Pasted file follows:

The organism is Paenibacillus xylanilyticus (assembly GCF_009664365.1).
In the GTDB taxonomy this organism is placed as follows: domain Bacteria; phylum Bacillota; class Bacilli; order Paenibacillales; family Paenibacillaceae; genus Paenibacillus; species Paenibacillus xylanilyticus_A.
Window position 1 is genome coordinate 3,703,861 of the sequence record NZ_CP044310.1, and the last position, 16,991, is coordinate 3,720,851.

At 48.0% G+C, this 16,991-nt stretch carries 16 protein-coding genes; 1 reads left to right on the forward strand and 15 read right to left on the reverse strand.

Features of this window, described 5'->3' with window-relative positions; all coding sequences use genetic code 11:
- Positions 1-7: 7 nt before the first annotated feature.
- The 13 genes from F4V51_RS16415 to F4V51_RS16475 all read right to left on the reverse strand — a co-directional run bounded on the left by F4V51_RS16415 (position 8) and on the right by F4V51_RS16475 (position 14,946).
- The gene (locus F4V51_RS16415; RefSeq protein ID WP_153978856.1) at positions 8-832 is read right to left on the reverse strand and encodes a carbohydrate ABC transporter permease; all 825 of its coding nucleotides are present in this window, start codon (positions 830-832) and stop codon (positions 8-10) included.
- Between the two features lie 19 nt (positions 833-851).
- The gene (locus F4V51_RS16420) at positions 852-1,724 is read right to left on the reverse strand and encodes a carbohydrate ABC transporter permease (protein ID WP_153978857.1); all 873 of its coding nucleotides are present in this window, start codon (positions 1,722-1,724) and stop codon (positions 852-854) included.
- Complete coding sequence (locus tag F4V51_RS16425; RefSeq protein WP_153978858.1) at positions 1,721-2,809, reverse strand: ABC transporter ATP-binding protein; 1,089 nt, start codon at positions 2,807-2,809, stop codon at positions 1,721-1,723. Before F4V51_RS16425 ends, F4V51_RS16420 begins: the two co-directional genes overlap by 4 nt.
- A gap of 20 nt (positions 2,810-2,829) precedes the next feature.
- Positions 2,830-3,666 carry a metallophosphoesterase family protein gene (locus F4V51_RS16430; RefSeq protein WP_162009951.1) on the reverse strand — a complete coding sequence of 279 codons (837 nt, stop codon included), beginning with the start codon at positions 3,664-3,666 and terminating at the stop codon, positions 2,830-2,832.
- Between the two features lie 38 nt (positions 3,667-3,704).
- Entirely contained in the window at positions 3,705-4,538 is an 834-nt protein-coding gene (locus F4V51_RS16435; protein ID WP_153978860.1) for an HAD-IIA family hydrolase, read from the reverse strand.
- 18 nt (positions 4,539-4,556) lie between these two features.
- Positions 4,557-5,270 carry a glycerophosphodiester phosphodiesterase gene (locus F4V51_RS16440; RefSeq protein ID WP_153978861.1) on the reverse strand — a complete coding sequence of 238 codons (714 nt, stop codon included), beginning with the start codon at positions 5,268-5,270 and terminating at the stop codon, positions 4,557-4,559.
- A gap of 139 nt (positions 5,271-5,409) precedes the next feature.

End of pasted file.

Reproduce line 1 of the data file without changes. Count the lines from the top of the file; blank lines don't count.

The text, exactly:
The organism is Paenibacillus xylanilyticus (assembly GCF_009664365.1).